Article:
Connecting in Times of Crisis: Eye Contact

Dr. Martha G. Welch discusses the importance of eye-contact in connecting with one another and reducing stress.

Remember bumping into an old friend on the street? Your eyes meet, you break into a wide smile, and the chaos of your day falls away. These incidental connections used to be built into our lifestyles, from catching up at the office water cooler to sharing a smile with a stranger in the elevator. More social interaction and changes of scene provide more novel opportunities for eye contact.

But after physically distancing for months, it’s easy to fall into patterns of disconnect. In this world of social separation, we live in parallel with our loved ones, often looking at devices more than at them. Even those who are out in the world (such as essential workers) may be having trouble making eye contact, because we’ve been avoiding getting close to people or directly facing them for fear of spreading the virus. And without practice, eye contact becomes uncomfortable.

If making eye contact feels difficult, it’s a sign we need to connect.

At the Nurture Science Program, we study what happens when distressing events separate us from the people we care about. Our research has shown that when we aren’t connected with others, our behavior changes and our brains can’t function well. In this blog series, we’re sharing our evidence-based seven connecting activities, which help us foster emotional connection. Today we focus on eye contact.

Emotional Connection Eye Contact circle graphic

Eye contact can establish connection, but it can also be a by-product of connection. When two people are emotionally connected, they love to look into each other’s eyes. In the NICU, we have observed that when a mother expresses deep emotions to her baby, the baby reciprocates by making eye contact, often for the first time.

Eye contact is so vital to well-being, that we’re programmed to do it from birth: the distance a newborn can see (8-12 inches) is the same distance from a mother’s breast to her eyes. When a mother disengages from her phone and sustains eye contact with her feeding baby, the two teach each other the intimate language of eye contact, and the baby makes more effort to communicate.

This lesson has deep body implications for infants and adults alike. Our eyes have oxytocin receptors in them (think “love at first sight”). And oxytocin, the hormone of nurturing and connection, has lifelong health benefits, like lowering levels of stress, pain, and inflammation, and regulating our heartbeats and breathing.

Today’s tip: Practicing eye contact

  • Make time to sit with someone you care about. Breathe deeply, relax your bodies, and look into each other’s eyes.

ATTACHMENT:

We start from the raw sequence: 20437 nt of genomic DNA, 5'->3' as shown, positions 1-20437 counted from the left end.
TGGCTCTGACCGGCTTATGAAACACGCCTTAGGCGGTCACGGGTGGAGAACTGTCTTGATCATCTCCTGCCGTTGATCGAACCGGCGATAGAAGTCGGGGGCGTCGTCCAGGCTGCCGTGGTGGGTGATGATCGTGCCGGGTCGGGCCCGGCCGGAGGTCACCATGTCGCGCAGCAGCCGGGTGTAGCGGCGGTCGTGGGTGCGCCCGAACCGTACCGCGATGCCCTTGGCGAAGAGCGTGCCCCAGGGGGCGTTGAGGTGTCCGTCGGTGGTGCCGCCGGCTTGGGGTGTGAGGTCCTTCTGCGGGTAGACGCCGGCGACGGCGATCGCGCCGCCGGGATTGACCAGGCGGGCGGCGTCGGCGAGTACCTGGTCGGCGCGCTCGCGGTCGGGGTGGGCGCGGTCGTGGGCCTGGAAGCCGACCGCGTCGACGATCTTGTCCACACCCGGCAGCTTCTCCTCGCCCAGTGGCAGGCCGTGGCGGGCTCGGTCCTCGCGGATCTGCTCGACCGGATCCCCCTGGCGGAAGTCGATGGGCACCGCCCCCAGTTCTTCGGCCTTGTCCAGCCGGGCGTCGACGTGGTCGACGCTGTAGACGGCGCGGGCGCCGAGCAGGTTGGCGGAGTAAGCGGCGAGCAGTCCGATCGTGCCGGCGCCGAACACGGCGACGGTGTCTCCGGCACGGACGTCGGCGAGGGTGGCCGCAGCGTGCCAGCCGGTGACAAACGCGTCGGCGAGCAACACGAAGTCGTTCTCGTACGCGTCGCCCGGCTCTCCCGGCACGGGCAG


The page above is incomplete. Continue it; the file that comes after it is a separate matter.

• Notice that when you feel like running away from your feelings, you might break eye contact. With practice, you’ll be able to sustain eye contact or re-engage quickly.
  • If someone has difficulty with eye contact, be patient: making eye contact feels vulnerable when you’re in a fight-flight-freeze reaction. Use your eyes to show that the other person is safe and that you are open and listening, allowing them to meet your gaze in their own time.
  • It’s ok to look away while you gather your thoughts or tap into your feelings, just be sure to look back.
  • If you are vision impaired or blind, orient your eyes towards the other person as much as possible. Picture them in your mind’s eye. You may even want to touch their face, tracing their eyelids and eyebrows with your fingertips.
  • If you have children, try making it a game at first! Play peek-a-boo, have a staring contest, or have them guess what you’re feeling based on what they see in your face.
  • It is impossible to make simultaneous eye contact over video chat. But position the other person’s video image so that their eyes are as close to your camera as possible. This lets you switch back and forth between their face and the camera without appearing to break gaze.
  • You can start a video call by taking 5 second turns looking straight into the camera, so that you can see each other’s eyes. You’ll understand why it’s so important when the other person does it for you: you’ll feel so much more connected.
  • Practice making eye contact whenever you can, even briefly, no matter what activity you’re doing.
  • Find daily rituals for sustained eye contact: maybe on waking, at bedtime, and at mealtime.
  • Notice how many incidental opportunities for eye contact pop up when you look for them: asking each other questions, offering help with something, or sharing a joke.

The eyes are the windows to the soul. Through them, we can’t help but share our innermost feelings with each other. Incorporating more eye contact into your emotional expression will have profound effects on your wellbeing, and your ability to engage in meaningful emotional exchange with others. Connecting is a step towards building a world of empathy, cooperation, and reciprocity. Open your windows.

Let’s take care of each other,

Martha G. Welch, MD, DFAPA

Director, Columbia Nurture Science Program


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